Another favorite cafe is in the Barbican Centre, the largest performing arts space in Europe. It is home to the London Symphony Orchestra, two theaters, art galleries, cinema screens, library and trade exhibition halls. Rising out of the ashes from the bombing of World War II, the hard-to-love brutalist-style building is surrounded by apartments. It was voted “London’s Ugliest Building” in a poll in 2003, but we find the lakeside terrace cafe charming.
When the weather is sunny, you can sit outside at a table facing the man-made lake, with fountains and a good view of the apartment terraces. Birch trees and tulips soften the landscape. When the wind is right, you can watch airplanes making their final approach to Heathrow while others turn toward London City Airport.
Here the food is served cafeteria style as well, and in the middle of the day our choices were limited to sandwiches and cold salads. Eric enjoyed a very English smoked salmon and cream cheese sandwich with cucumber on whole-wheat bread, while I snacked on chips.
Most of the British museums are free, although they ask you to make a donation, so you don’t feel committed to staying a whole day. We often visit the Victoria and Albert Museum, established in 1852. Their cafe is the oldest museum restaurant in the world, built to be a showcase of modern design and craftsmanship.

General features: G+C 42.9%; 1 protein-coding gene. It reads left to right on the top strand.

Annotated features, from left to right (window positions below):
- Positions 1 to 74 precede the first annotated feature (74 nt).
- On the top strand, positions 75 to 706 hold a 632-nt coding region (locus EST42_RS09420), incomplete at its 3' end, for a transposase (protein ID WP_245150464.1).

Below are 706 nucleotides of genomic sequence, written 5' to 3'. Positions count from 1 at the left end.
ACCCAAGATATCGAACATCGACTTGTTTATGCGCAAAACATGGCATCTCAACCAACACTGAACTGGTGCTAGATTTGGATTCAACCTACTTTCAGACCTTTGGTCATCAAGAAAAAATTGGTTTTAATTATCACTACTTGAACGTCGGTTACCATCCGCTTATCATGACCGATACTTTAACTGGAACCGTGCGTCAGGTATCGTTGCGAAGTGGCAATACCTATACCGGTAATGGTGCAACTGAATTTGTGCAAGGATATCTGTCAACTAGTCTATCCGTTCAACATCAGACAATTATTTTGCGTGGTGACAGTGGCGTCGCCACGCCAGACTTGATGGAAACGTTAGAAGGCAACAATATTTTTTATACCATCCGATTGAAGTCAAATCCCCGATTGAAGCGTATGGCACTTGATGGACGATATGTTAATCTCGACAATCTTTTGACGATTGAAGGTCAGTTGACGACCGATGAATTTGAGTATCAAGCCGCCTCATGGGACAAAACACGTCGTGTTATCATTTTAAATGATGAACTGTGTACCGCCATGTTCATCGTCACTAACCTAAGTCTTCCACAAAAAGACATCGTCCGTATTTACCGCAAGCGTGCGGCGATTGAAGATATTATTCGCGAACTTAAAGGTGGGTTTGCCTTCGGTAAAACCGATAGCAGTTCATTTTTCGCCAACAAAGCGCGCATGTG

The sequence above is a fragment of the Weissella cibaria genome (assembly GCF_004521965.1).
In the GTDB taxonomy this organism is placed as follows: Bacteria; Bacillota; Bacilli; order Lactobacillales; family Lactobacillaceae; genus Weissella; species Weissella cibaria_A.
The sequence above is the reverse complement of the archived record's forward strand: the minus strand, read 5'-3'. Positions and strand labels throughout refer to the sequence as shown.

The adjoining Morris, Gamble and Poynter rooms, the original refreshment rooms, are breathtaking. Across the hall is the courtyard Garden Cafe, with patios, gardens and fountain, open in summer for drinks and snacks.
Food service is in the hallway between the two, with a hot food station, sandwiches, sweets and an impressive tea station. We took our cheddar basil scones and drinks to a table in the middle room, with simply designed tables and padded chairs. We liked the upholstered banquette that lined the room and the bowls of brown sugar lumps on each table.
The scones were easy on our jet-lagged stomachs. Golden and flaky, and glazed with egg, they were served with rounds of salted butter. And they were delicious, studded with bits of sundried tomato instead of raisins. Flavored scones were new to us, but these, with flakes of orange cheddar and fresh basil, seemed just right. Eric finished off the last of my large scone, while I polished off the tea.
Even the beautiful sunny weather could not coax us from the ornate, tiled rooms. We ate our snack inside, admiring the gilt, columns and decorative tiles, the fireplace mantel held aloft by statues of (no doubt) sturdy women.
What museum cafes have in common is excellent quality food made from fresh ingredients, comfortable seating in unique or beautiful surroundings, real dishes and glassware and a wide range of beverages, which always include wine. They feel expensive, although they are usually not. So surely they vary, but can be depended upon for a tasty meal in an unfamiliar city.
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Categories: Food, Life and Arts